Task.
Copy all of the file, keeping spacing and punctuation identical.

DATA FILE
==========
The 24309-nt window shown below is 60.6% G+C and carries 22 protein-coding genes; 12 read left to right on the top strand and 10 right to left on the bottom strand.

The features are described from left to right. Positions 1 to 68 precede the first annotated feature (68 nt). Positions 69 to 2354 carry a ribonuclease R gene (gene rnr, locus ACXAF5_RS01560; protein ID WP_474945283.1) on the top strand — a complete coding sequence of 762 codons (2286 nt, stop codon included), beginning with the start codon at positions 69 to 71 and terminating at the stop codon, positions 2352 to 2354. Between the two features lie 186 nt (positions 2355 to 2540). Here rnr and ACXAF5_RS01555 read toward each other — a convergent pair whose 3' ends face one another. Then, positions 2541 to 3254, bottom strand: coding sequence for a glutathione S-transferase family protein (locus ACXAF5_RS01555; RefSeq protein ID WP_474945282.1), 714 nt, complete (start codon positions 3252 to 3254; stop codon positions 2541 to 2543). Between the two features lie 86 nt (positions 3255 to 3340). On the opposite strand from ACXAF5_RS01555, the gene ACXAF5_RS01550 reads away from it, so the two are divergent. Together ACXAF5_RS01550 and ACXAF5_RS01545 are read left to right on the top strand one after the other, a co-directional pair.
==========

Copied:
The 24309-nt window shown below is 60.6% G+C and carries 22 protein-coding genes; 12 read left to right on the top strand and 10 right to left on the bottom strand.

The features are described from left to right. Positions 1 to 68 precede the first annotated feature (68 nt). Positions 69 to 2354 carry a ribonuclease R gene (gene rnr, locus ACXAF5_RS01560; protein ID WP_474945283.1) on the top strand — a complete coding sequence of 762 codons (2286 nt, stop codon included), beginning with the start codon at positions 69 to 71 and terminating at the stop codon, positions 2352 to 2354. Between the two features lie 186 nt (positions 2355 to 2540). Here rnr and ACXAF5_RS01555 read toward each other — a convergent pair whose 3' ends face one another. Then, positions 2541 to 3254, bottom strand: coding sequence for a glutathione S-transferase family protein (locus ACXAF5_RS01555; RefSeq protein ID WP_474945282.1), 714 nt, complete (start codon positions 3252 to 3254; stop codon positions 2541 to 2543). Between the two features lie 86 nt (positions 3255 to 3340). On the opposite strand from ACXAF5_RS01555, the gene ACXAF5_RS01550 reads away from it, so the two are divergent. Together ACXAF5_RS01550 and ACXAF5_RS01545 are read left to right on the top strand one after the other, a co-directional pair.